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Annual Report 2014 - 2015

Staff health and wellbeing

OBJECTIVE: Supporting our people

Taking steps to improve staff health and wellbeing

A new Workplace Behaviour and Ethics Working Group prepared a plan to improve staff awareness of ethical behaviour and promote a positive organisational culture. The plan draws upon staff responses to the People Matter 2014 Survey and includes relevant strategies from the Public Service Commission’s Behaving Ethically guidelines. The plan contributes to supporting health and wellbeing, endorsing a ‘speak-up culture’, promoting dignity and respect, and developing options to improve staff wellbeing.

We implemented a wellcheck/debriefing program aimed at all administrative and legal staff, particularly those who deal with difficult and confronting issues.

There were 31 hours of wellcheck/debriefing sessions throughout the year.

Ninety five staff and family accessed our Employee Assistance Program, an increase in usage from 7.7 per cent in 2013-2014 to 9.8 per cent in 2014- 2015. Almost 20 per cent were referred by Legal Aid NSW managers. There was also an increase in managers accessing the Manager Hotline. These are positive signs that staff and managers are using this important resource for work and personal reasons.

Workers compensation claims were low compared with the previous five years

Fourteen workers compensation claims were lodged in 2014-2015. Ten of these were accepted, one was withdrawn, two were declined and one remained under investigation as at 30 June 2015.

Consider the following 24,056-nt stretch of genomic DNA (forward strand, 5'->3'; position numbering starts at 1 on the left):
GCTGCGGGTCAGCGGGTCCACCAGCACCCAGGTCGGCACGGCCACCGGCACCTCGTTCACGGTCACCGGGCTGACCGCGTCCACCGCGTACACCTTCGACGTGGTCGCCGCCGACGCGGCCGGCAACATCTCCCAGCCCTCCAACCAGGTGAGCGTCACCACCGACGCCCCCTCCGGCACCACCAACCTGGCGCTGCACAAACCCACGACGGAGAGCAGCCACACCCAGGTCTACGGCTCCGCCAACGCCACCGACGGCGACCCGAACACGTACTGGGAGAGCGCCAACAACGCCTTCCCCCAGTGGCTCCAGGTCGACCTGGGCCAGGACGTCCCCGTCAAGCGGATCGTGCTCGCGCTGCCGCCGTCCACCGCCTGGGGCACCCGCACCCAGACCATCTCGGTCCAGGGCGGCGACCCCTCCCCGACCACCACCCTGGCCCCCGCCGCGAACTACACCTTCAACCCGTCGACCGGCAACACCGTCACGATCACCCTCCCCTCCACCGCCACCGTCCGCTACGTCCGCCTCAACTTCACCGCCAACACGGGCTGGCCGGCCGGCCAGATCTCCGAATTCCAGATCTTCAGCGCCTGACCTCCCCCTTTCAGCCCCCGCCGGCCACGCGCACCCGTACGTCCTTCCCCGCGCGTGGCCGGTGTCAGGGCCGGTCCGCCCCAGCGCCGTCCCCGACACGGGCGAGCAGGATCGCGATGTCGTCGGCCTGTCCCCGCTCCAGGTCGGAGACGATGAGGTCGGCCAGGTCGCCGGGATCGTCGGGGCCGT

The cost incurred to 30 June 2015 of new claims reported was $88,860 compared to $53,593 last year, an increase of $35,267 or 65.8 per cent.

The number of accepted claims (includes claims accepted under provisional liability) increased from nine in 2013-2014 to 10 in this reporting period.

Of the accepted claims in this reporting period, there were four fall/slip and three body stress (e.g. Repetitive Strain Injury) claims amounting to $52,966 or 59.6 per cent of the total cost of claims.

Five claims for psychological injury (e.g. Post-Traumatic Stress Disorder, Anxiety Disorders and Depression) were lodged, up from two last year. Of these five, one was accepted, one withdrawn, two declined and one remained under investigation as at 30 June 2015. Costs incurred by these psychological claims amounted to $32,857 or 37 per cent of the total cost of claims for the year.

The number of full time equivalent (FTE) (on average) staff for this financial year is 945.85, an increase of 41.94 FTE from 903.91 in 2013-2014. This equates to an average claim cost of $93.95 per staff member compared to $59.29 in 2013-2014, $153.41 in 2012- 2013 and $404.54 in 2011-2012.

The total number of reported ‘Incident Only’ notifications of injury decreased to 15 from 17 in the previous reporting period. Although journey claims are no longer compensable, we continue to collect these statistics.

Chart showing 5 year trend in Workers Compensation claims Chart showing 5 year trend in Work incidents

Note: The significant decrease in workers compensation claims since 2010 may be attributed to a number of factors. These include: changes to workers compensation legislation in June 2012, our organisation’s focus on health and wellbeing initiatives (including Wellchecks), and supporting managers to develop their people management skills.

Record of workers compensation claims
Type of claim No. of claims 2013–2014 No. of claims 2014–2015
Workplace 6 9
On duty (eg court) 1 3
Journey - 1
Recesses (authorised breaks) 4 1
Total claims lodged 11 14
Total claims accepted 9 10
Claims under investigation 1 1
Claims declined 1 2
Claims withdrawn 1 1
Record of work related incidents
Type of injury/incident No. of reports 2013–2014 No. of reports 2014–2015
Workplace 9 3
On duty (eg court) 1 7
Journey 2 2
Recesses 5 3
Total injuries/incidents 17 15